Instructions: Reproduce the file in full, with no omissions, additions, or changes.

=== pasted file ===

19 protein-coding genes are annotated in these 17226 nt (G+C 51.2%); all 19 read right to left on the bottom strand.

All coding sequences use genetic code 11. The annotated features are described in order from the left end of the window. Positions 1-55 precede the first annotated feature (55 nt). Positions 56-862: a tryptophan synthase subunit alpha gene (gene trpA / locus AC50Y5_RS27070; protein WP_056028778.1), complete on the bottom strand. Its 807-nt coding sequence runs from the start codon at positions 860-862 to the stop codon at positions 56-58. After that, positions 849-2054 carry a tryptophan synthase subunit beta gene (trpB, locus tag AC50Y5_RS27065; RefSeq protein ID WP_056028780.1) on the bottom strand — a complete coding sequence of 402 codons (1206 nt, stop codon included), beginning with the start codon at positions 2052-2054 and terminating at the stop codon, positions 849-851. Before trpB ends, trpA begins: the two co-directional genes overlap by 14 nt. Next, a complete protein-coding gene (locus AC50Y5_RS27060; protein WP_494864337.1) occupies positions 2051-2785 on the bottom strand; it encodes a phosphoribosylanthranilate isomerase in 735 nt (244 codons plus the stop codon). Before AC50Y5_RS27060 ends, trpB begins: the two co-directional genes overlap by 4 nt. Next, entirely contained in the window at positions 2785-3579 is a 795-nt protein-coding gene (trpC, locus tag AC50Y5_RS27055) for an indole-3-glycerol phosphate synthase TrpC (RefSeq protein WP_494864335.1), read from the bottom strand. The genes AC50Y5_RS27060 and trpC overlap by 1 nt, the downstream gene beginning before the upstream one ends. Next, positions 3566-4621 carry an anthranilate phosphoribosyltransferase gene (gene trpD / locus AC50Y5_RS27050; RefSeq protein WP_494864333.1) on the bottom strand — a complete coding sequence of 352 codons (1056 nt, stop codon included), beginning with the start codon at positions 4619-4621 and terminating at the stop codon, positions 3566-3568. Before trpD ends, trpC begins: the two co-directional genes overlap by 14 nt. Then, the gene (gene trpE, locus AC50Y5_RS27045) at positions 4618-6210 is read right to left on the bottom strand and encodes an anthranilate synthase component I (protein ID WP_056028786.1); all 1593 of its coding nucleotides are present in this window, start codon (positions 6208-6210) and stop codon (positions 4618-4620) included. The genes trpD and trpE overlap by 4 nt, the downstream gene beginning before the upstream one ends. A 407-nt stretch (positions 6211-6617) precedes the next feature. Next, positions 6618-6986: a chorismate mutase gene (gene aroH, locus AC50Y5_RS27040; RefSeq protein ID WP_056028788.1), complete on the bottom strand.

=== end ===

19 protein-coding genes are annotated in these 17226 nt (G+C 51.2%); all 19 read right to left on the bottom strand.

All coding sequences use genetic code 11. The annotated features are described in order from the left end of the window. Positions 1-55 precede the first annotated feature (55 nt). Positions 56-862: a tryptophan synthase subunit alpha gene (gene trpA / locus AC50Y5_RS27070; protein WP_056028778.1), complete on the bottom strand. Its 807-nt coding sequence runs from the start codon at positions 860-862 to the stop codon at positions 56-58. After that, positions 849-2054 carry a tryptophan synthase subunit beta gene (trpB, locus tag AC50Y5_RS27065; RefSeq protein ID WP_056028780.1) on the bottom strand — a complete coding sequence of 402 codons (1206 nt, stop codon included), beginning with the start codon at positions 2052-2054 and terminating at the stop codon, positions 849-851. Before trpB ends, trpA begins: the two co-directional genes overlap by 14 nt. Next, a complete protein-coding gene (locus AC50Y5_RS27060; protein WP_494864337.1) occupies positions 2051-2785 on the bottom strand; it encodes a phosphoribosylanthranilate isomerase in 735 nt (244 codons plus the stop codon). Before AC50Y5_RS27060 ends, trpB begins: the two co-directional genes overlap by 4 nt. Next, entirely contained in the window at positions 2785-3579 is a 795-nt protein-coding gene (trpC, locus tag AC50Y5_RS27055) for an indole-3-glycerol phosphate synthase TrpC (RefSeq protein WP_494864335.1), read from the bottom strand. The genes AC50Y5_RS27060 and trpC overlap by 1 nt, the downstream gene beginning before the upstream one ends. Next, positions 3566-4621 carry an anthranilate phosphoribosyltransferase gene (gene trpD / locus AC50Y5_RS27050; RefSeq protein WP_494864333.1) on the bottom strand — a complete coding sequence of 352 codons (1056 nt, stop codon included), beginning with the start codon at positions 4619-4621 and terminating at the stop codon, positions 3566-3568. Before trpD ends, trpC begins: the two co-directional genes overlap by 14 nt. Then, the gene (gene trpE, locus AC50Y5_RS27045) at positions 4618-6210 is read right to left on the bottom strand and encodes an anthranilate synthase component I (protein ID WP_056028786.1); all 1593 of its coding nucleotides are present in this window, start codon (positions 6208-6210) and stop codon (positions 4618-4620) included. The genes trpD and trpE overlap by 4 nt, the downstream gene beginning before the upstream one ends. A 407-nt stretch (positions 6211-6617) precedes the next feature. Next, positions 6618-6986: a chorismate mutase gene (gene aroH, locus AC50Y5_RS27040; RefSeq protein ID WP_056028788.1), complete on the bottom strand.